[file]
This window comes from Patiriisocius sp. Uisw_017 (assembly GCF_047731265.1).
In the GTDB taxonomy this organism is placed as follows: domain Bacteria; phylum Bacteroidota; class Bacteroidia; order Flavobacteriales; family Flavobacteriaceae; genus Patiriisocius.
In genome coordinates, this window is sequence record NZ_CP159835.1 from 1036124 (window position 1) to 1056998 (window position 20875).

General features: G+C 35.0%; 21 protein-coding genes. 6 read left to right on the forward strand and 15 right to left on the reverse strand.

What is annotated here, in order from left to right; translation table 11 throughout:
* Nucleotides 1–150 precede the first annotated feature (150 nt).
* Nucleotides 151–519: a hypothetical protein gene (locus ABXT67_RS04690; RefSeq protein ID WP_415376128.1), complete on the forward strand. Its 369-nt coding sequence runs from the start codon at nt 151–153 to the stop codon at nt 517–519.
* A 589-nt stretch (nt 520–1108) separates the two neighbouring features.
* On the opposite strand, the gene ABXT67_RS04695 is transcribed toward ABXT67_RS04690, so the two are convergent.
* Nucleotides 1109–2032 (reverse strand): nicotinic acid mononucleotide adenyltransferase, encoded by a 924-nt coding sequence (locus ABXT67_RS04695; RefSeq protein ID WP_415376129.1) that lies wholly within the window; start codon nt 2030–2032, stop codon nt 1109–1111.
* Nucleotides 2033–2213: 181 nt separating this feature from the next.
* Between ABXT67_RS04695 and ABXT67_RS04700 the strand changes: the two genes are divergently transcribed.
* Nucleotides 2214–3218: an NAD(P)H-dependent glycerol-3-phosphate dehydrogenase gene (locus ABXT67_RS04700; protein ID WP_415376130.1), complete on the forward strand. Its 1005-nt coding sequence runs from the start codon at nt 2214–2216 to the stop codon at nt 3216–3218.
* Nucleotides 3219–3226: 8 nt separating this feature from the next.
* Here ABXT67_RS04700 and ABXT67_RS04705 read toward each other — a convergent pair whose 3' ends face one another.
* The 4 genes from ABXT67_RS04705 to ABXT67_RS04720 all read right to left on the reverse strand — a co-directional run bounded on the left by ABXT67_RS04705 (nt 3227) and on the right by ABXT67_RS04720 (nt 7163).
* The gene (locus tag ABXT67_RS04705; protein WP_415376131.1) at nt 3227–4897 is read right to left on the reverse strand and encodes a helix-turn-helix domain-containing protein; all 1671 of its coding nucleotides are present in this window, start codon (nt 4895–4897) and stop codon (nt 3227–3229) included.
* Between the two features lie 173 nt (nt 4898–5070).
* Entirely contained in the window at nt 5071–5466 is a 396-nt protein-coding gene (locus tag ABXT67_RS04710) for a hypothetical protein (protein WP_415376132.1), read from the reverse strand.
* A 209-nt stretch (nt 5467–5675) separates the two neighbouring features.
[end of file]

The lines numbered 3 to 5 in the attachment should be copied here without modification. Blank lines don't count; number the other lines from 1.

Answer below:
In genome coordinates, this window is sequence record NZ_CP159835.1 from 1036124 (window position 1) to 1056998 (window position 20875).

General features: G+C 35.0%; 21 protein-coding genes. 6 read left to right on the forward strand and 15 right to left on the reverse strand.

What is annotated here, in order from left to right; translation table 11 throughout: